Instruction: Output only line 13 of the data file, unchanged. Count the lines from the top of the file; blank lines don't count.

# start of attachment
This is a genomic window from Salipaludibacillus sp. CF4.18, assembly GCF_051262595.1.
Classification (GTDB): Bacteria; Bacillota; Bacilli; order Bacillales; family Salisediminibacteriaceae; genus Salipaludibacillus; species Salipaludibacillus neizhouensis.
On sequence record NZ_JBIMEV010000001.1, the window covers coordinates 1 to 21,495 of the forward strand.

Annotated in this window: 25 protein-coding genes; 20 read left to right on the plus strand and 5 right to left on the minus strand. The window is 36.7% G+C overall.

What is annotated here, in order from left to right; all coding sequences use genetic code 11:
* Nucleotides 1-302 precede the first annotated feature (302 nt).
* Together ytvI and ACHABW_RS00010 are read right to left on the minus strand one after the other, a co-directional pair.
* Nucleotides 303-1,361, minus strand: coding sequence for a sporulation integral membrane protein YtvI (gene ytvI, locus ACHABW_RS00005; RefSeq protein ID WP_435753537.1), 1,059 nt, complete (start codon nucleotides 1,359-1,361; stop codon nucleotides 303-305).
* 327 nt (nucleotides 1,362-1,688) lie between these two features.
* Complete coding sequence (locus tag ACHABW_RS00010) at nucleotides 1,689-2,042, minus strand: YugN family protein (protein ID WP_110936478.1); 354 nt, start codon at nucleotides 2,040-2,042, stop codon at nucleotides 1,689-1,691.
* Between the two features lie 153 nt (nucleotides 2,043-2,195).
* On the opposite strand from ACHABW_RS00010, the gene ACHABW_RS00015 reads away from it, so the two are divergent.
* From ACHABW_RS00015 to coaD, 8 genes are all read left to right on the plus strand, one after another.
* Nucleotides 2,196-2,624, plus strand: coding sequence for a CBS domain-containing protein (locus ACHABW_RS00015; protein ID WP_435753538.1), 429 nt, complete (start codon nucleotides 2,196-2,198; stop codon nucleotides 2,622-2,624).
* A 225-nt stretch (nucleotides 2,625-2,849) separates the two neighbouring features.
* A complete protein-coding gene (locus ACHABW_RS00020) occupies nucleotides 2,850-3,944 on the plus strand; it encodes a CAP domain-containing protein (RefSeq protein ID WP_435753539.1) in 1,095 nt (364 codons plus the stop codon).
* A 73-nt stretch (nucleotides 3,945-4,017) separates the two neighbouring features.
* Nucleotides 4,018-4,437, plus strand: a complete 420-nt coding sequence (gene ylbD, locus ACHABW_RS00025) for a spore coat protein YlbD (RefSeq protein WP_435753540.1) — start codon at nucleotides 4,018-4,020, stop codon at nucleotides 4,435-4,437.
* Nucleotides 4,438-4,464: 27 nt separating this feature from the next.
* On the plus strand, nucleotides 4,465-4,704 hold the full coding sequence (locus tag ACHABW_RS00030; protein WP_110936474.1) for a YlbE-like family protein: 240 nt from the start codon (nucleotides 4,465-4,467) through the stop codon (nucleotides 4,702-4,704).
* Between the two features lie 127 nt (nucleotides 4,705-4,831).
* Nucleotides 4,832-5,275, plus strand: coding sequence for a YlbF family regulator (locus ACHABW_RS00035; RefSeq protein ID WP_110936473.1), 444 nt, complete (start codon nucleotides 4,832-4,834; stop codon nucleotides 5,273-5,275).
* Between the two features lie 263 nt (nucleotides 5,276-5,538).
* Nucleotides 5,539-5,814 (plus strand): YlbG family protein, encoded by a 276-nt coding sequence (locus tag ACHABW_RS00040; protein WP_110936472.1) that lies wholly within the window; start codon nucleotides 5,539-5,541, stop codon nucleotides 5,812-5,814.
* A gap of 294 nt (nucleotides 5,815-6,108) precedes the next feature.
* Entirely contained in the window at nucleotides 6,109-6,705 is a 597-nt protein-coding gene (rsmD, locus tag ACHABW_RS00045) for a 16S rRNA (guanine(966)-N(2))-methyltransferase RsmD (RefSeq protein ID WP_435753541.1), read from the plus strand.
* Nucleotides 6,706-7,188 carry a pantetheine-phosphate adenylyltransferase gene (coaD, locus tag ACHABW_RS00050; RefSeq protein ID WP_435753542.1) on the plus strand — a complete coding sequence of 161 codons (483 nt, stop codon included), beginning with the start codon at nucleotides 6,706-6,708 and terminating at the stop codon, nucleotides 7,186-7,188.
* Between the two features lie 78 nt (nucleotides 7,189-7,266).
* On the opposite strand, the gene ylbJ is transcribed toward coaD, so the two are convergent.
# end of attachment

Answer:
* From ACHABW_RS00015 to coaD, 8 genes are all read left to right on the plus strand, one after another.